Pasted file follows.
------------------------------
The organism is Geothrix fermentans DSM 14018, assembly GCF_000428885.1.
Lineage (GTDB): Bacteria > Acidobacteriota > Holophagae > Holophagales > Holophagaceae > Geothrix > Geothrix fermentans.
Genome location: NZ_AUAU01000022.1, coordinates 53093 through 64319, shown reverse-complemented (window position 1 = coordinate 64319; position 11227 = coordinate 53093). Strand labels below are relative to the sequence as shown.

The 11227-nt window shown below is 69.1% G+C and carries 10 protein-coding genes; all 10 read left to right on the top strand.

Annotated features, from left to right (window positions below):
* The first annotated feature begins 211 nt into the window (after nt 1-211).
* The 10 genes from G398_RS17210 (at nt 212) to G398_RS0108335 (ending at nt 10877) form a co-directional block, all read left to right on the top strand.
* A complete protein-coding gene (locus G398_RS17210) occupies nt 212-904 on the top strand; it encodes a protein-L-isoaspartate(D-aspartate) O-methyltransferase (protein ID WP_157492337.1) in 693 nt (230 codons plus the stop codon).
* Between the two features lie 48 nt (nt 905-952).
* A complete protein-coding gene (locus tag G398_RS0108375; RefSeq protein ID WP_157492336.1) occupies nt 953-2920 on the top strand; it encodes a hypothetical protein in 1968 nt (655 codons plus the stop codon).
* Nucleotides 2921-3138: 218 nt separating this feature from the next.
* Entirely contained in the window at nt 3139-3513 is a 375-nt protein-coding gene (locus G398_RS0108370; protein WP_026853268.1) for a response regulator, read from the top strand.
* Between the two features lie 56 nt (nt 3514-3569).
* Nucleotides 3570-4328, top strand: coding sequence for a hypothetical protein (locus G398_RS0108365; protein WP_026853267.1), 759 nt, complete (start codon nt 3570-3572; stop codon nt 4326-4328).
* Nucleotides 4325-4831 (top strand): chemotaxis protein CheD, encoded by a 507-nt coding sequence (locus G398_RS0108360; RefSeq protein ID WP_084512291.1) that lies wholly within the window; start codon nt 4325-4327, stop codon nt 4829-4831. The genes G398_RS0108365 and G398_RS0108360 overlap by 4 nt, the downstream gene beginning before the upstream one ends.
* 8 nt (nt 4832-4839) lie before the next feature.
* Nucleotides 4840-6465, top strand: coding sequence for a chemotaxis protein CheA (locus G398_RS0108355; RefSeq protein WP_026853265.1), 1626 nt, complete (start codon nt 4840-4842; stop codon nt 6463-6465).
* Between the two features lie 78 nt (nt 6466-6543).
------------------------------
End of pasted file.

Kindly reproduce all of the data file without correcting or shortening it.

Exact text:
The organism is Geothrix fermentans DSM 14018, assembly GCF_000428885.1.
Lineage (GTDB): Bacteria > Acidobacteriota > Holophagae > Holophagales > Holophagaceae > Geothrix > Geothrix fermentans.
Genome location: NZ_AUAU01000022.1, coordinates 53093 through 64319, shown reverse-complemented (window position 1 = coordinate 64319; position 11227 = coordinate 53093). Strand labels below are relative to the sequence as shown.

The 11227-nt window shown below is 69.1% G+C and carries 10 protein-coding genes; all 10 read left to right on the top strand.

Annotated features, from left to right (window positions below):
* The first annotated feature begins 211 nt into the window (after nt 1-211).
* The 10 genes from G398_RS17210 (at nt 212) to G398_RS0108335 (ending at nt 10877) form a co-directional block, all read left to right on the top strand.
* A complete protein-coding gene (locus G398_RS17210) occupies nt 212-904 on the top strand; it encodes a protein-L-isoaspartate(D-aspartate) O-methyltransferase (protein ID WP_157492337.1) in 693 nt (230 codons plus the stop codon).
* Between the two features lie 48 nt (nt 905-952).
* A complete protein-coding gene (locus tag G398_RS0108375; RefSeq protein ID WP_157492336.1) occupies nt 953-2920 on the top strand; it encodes a hypothetical protein in 1968 nt (655 codons plus the stop codon).
* Nucleotides 2921-3138: 218 nt separating this feature from the next.
* Entirely contained in the window at nt 3139-3513 is a 375-nt protein-coding gene (locus G398_RS0108370; protein WP_026853268.1) for a response regulator, read from the top strand.
* Between the two features lie 56 nt (nt 3514-3569).
* Nucleotides 3570-4328, top strand: coding sequence for a hypothetical protein (locus G398_RS0108365; protein WP_026853267.1), 759 nt, complete (start codon nt 3570-3572; stop codon nt 4326-4328).
* Nucleotides 4325-4831 (top strand): chemotaxis protein CheD, encoded by a 507-nt coding sequence (locus G398_RS0108360; RefSeq protein ID WP_084512291.1) that lies wholly within the window; start codon nt 4325-4327, stop codon nt 4829-4831. The genes G398_RS0108365 and G398_RS0108360 overlap by 4 nt, the downstream gene beginning before the upstream one ends.
* 8 nt (nt 4832-4839) lie before the next feature.
* Nucleotides 4840-6465, top strand: coding sequence for a chemotaxis protein CheA (locus G398_RS0108355; RefSeq protein WP_026853265.1), 1626 nt, complete (start codon nt 4840-4842; stop codon nt 6463-6465).
* Between the two features lie 78 nt (nt 6466-6543).